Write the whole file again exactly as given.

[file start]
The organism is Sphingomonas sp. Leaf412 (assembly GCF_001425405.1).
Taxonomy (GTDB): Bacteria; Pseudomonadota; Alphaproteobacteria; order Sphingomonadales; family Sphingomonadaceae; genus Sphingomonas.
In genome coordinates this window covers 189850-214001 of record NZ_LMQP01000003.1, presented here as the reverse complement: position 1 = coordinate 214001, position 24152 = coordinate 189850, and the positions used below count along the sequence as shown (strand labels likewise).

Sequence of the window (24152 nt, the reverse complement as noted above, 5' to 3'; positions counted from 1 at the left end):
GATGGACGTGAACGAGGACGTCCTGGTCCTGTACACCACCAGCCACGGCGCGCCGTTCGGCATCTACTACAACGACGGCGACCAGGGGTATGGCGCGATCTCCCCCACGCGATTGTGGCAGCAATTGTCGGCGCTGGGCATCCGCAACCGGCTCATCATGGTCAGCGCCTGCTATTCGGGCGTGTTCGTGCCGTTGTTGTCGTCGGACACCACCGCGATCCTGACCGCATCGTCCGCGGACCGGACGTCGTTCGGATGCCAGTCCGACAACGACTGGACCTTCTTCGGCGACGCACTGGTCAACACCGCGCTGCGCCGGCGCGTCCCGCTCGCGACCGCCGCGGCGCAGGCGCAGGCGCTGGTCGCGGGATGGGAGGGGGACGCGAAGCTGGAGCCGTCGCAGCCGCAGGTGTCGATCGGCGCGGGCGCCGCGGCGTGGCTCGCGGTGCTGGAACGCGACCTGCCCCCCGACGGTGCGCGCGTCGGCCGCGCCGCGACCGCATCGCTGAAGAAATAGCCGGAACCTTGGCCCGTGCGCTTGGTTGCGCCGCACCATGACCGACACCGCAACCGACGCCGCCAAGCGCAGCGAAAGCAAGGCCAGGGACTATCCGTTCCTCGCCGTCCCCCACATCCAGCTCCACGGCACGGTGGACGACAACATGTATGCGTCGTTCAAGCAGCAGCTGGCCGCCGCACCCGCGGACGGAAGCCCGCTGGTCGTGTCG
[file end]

The organism is Sphingomonas sp. Leaf412 (assembly GCF_001425405.1).
Taxonomy (GTDB): Bacteria; Pseudomonadota; Alphaproteobacteria; order Sphingomonadales; family Sphingomonadaceae; genus Sphingomonas.
In genome coordinates this window covers 189850-214001 of record NZ_LMQP01000003.1, presented here as the reverse complement: position 1 = coordinate 214001, position 24152 = coordinate 189850, and the positions used below count along the sequence as shown (strand labels likewise).

Sequence of the window (24152 nt, the reverse complement as noted above, 5' to 3'; positions counted from 1 at the left end):
GATGGACGTGAACGAGGACGTCCTGGTCCTGTACACCACCAGCCACGGCGCGCCGTTCGGCATCTACTACAACGACGGCGACCAGGGGTATGGCGCGATCTCCCCCACGCGATTGTGGCAGCAATTGTCGGCGCTGGGCATCCGCAACCGGCTCATCATGGTCAGCGCCTGCTATTCGGGCGTGTTCGTGCCGTTGTTGTCGTCGGACACCACCGCGATCCTGACCGCATCGTCCGCGGACCGGACGTCGTTCGGATGCCAGTCCGACAACGACTGGACCTTCTTCGGCGACGCACTGGTCAACACCGCGCTGCGCCGGCGCGTCCCGCTCGCGACCGCCGCGGCGCAGGCGCAGGCGCTGGTCGCGGGATGGGAGGGGGACGCGAAGCTGGAGCCGTCGCAGCCGCAGGTGTCGATCGGCGCGGGCGCCGCGGCGTGGCTCGCGGTGCTGGAACGCGACCTGCCCCCCGACGGTGCGCGCGTCGGCCGCGCCGCGACCGCATCGCTGAAGAAATAGCCGGAACCTTGGCCCGTGCGCTTGGTTGCGCCGCACCATGACCGACACCGCAACCGACGCCGCCAAGCGCAGCGAAAGCAAGGCCAGGGACTATCCGTTCCTCGCCGTCCCCCACATCCAGCTCCACGGCACGGTGGACGACAACATGTATGCGTCGTTCAAGCAGCAGCTGGCCGCCGCACCCGCGGACGGAAGCCCGCTGGTCGTGTCG